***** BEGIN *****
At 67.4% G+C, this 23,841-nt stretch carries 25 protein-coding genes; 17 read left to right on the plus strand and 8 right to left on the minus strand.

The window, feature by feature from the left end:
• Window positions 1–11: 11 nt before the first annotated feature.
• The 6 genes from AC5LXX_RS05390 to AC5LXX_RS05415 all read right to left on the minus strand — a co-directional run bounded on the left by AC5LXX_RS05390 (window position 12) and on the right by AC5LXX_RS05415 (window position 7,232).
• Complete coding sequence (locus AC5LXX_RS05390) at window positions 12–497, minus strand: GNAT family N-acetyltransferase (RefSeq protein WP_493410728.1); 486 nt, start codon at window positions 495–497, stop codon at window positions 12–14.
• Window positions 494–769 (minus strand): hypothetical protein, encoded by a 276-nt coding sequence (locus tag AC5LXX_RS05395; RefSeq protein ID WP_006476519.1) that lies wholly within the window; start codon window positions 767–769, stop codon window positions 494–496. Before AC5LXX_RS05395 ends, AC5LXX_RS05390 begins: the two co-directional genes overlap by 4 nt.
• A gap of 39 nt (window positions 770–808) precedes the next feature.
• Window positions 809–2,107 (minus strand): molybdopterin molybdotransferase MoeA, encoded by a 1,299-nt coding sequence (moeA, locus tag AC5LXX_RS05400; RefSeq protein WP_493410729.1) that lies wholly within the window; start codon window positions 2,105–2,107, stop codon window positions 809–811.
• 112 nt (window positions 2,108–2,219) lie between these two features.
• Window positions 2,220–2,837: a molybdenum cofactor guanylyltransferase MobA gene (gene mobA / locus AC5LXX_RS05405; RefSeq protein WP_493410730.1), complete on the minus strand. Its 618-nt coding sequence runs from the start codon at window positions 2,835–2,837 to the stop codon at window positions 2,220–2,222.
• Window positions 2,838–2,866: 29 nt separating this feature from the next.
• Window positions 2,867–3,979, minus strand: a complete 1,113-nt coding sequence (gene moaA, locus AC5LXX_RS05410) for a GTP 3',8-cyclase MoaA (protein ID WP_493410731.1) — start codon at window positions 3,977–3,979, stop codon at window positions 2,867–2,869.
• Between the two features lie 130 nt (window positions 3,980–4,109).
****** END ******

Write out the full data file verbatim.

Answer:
At 67.4% G+C, this 23,841-nt stretch carries 25 protein-coding genes; 17 read left to right on the plus strand and 8 right to left on the minus strand.

The window, feature by feature from the left end:
• Window positions 1–11: 11 nt before the first annotated feature.
• The 6 genes from AC5LXX_RS05390 to AC5LXX_RS05415 all read right to left on the minus strand — a co-directional run bounded on the left by AC5LXX_RS05390 (window position 12) and on the right by AC5LXX_RS05415 (window position 7,232).
• Complete coding sequence (locus AC5LXX_RS05390) at window positions 12–497, minus strand: GNAT family N-acetyltransferase (RefSeq protein WP_493410728.1); 486 nt, start codon at window positions 495–497, stop codon at window positions 12–14.
• Window positions 494–769 (minus strand): hypothetical protein, encoded by a 276-nt coding sequence (locus tag AC5LXX_RS05395; RefSeq protein ID WP_006476519.1) that lies wholly within the window; start codon window positions 767–769, stop codon window positions 494–496. Before AC5LXX_RS05395 ends, AC5LXX_RS05390 begins: the two co-directional genes overlap by 4 nt.
• A gap of 39 nt (window positions 770–808) precedes the next feature.
• Window positions 809–2,107 (minus strand): molybdopterin molybdotransferase MoeA, encoded by a 1,299-nt coding sequence (moeA, locus tag AC5LXX_RS05400; RefSeq protein WP_493410729.1) that lies wholly within the window; start codon window positions 2,105–2,107, stop codon window positions 809–811.
• 112 nt (window positions 2,108–2,219) lie between these two features.
• Window positions 2,220–2,837: a molybdenum cofactor guanylyltransferase MobA gene (gene mobA / locus AC5LXX_RS05405; RefSeq protein WP_493410730.1), complete on the minus strand. Its 618-nt coding sequence runs from the start codon at window positions 2,835–2,837 to the stop codon at window positions 2,220–2,222.
• Window positions 2,838–2,866: 29 nt separating this feature from the next.
• Window positions 2,867–3,979, minus strand: a complete 1,113-nt coding sequence (gene moaA, locus AC5LXX_RS05410) for a GTP 3',8-cyclase MoaA (protein ID WP_493410731.1) — start codon at window positions 3,977–3,979, stop codon at window positions 2,867–2,869.
• Between the two features lie 130 nt (window positions 3,980–4,109).